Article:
As the space shuttle Atlantis took its final flight, Lt. Col. Paul Gallaher ’89, Melbourne, Fla., was standing by in the shuttle support operations center. His thoughts were focused on the safety of the astronauts.
Gallaher has provided support for the last 13 space missions with humans aboard. This was the second mission he coordinated and a historical one, as it marked the conclusion of the U.S. space shuttle program.
“It’s emotional,” he says. “It is the end of an era for NASA.”
Gallaher spent the past few months preparing for this mission, and he and his team tracked the astronauts 24 hours a day until they returned to Earth on July 21.
He has trained people in several states and many countries to receive the shuttle in case of an emergency landing. He takes his job seriously – he personally knows each of the astronauts.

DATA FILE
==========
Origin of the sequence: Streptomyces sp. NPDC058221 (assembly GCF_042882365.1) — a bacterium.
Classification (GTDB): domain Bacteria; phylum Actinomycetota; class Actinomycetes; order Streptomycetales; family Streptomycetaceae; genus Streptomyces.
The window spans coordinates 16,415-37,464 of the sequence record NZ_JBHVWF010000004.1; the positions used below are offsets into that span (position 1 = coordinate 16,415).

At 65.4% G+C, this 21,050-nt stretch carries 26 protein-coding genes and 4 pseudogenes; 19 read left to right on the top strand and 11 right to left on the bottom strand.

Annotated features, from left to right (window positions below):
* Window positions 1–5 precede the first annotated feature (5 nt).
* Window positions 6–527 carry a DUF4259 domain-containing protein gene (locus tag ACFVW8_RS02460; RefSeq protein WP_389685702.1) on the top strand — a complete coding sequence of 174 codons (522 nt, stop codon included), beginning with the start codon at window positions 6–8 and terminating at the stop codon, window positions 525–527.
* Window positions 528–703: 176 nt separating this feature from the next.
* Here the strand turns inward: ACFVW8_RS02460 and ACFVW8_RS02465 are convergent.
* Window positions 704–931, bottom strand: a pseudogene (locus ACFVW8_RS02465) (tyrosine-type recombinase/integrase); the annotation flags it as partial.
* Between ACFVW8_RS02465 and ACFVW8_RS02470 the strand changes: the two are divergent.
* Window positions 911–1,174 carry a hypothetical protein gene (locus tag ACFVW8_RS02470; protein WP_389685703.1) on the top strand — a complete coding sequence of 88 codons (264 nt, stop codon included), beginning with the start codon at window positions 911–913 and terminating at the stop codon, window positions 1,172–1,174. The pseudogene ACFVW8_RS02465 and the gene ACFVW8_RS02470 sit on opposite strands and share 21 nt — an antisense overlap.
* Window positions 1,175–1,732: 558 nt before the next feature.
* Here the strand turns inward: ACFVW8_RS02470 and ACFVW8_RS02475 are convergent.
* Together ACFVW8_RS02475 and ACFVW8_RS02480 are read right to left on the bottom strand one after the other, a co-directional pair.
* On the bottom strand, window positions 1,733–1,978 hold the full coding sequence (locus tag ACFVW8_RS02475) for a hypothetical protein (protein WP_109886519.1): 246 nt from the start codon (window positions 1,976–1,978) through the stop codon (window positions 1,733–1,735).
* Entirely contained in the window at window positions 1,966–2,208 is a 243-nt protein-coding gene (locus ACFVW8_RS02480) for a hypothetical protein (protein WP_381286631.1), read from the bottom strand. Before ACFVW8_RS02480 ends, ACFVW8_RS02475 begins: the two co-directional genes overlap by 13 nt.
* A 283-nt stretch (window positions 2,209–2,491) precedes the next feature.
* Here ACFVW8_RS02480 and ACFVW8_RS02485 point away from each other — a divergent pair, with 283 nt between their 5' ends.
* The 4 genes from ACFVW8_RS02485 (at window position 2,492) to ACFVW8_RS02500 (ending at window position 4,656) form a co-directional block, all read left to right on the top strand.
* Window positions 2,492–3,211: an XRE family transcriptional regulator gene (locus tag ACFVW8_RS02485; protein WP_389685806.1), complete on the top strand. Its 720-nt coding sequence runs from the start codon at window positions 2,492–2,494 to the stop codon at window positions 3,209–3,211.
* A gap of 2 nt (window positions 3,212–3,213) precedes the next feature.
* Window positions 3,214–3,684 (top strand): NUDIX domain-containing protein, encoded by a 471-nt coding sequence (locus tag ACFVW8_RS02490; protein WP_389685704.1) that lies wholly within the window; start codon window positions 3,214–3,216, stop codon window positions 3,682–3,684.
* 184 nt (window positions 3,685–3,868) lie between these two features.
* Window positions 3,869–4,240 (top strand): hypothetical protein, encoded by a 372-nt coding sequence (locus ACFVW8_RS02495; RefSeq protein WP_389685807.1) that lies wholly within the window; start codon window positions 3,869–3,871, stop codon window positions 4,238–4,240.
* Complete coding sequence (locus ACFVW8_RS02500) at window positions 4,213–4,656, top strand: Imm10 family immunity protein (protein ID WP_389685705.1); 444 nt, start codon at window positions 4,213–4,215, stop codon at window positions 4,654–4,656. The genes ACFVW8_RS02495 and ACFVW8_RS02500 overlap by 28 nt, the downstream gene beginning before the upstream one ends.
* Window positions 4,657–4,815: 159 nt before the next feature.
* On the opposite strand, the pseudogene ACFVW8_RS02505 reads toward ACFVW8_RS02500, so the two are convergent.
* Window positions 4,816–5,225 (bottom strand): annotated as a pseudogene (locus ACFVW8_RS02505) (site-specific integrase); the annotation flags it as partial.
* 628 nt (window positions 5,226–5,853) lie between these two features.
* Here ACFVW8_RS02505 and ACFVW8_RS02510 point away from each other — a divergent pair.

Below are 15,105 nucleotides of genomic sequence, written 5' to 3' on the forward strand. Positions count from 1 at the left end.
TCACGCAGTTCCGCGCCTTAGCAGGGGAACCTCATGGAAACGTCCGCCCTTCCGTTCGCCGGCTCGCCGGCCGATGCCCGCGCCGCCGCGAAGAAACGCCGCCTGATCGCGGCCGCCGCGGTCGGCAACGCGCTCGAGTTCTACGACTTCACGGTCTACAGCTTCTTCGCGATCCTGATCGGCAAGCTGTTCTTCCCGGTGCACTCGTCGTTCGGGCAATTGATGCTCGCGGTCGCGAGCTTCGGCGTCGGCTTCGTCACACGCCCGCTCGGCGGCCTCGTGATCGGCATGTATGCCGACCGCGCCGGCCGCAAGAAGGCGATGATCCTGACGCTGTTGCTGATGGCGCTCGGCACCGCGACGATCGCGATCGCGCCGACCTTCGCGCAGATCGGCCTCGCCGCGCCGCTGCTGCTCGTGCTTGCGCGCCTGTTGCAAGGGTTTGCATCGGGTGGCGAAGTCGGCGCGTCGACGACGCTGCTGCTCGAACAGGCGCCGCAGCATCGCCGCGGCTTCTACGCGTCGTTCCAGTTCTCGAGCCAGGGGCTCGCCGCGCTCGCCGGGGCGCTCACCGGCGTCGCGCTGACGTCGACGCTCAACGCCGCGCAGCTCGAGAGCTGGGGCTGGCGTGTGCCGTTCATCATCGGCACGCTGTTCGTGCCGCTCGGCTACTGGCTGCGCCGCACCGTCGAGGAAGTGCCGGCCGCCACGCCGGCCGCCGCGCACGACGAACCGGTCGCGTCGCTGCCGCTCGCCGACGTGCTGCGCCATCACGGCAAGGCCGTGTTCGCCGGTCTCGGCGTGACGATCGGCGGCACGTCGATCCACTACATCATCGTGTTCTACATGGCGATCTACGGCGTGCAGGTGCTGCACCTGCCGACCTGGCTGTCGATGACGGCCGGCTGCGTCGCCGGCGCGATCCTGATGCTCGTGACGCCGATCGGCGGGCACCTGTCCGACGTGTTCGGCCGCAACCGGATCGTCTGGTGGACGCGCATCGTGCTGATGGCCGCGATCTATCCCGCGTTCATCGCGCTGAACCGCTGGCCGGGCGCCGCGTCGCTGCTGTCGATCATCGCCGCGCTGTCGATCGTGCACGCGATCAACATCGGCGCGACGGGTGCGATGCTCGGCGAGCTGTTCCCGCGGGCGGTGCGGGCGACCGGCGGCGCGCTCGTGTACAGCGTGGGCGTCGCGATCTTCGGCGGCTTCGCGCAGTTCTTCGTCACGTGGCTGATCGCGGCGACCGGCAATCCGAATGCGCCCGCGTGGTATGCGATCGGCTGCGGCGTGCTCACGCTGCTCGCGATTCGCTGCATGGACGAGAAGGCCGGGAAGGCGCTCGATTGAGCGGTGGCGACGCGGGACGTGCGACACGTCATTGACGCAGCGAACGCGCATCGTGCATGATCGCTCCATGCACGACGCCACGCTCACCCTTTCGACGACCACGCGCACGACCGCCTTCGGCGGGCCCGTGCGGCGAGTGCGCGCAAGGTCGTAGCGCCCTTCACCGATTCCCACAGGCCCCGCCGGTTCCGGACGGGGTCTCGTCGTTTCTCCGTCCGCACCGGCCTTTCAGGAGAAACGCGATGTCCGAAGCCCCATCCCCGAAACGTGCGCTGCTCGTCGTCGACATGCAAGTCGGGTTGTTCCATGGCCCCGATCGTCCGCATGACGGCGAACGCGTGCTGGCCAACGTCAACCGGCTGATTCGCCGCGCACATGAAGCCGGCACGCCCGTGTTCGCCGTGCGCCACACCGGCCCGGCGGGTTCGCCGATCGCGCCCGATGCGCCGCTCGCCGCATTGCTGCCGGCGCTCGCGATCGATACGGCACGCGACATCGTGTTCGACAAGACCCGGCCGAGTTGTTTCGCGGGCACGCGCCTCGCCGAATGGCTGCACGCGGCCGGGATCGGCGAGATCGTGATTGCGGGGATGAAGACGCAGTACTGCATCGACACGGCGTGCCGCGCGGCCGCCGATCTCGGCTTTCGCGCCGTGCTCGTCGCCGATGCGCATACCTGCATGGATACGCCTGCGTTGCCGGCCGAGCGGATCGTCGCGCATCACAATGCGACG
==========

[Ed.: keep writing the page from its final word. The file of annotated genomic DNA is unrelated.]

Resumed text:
“If something goes wrong, I work with the team at the space center in Houston to make sure places around the world are ready for landing,” says Gallaher, who has served with the Air Force for the past 22 years.
“I appreciated having the small campus,” says Gallaher, “while having all the opportunities between the three schools.”
He credits his education at Concordia and all the encouragement he received from his professors in helping him launch his career – he pursued two master’s degrees after graduation.
Gallaher’s work is not done with Atlantis resting again on U.S. soil. He is a part of a team that is investigating the vehicles that may carry astronauts in the future.
“I’m excited for the future vehicles,” he says. “I hope kids around the world will see astronauts launching into space again and use that as a vision for their lives to do the best they can.”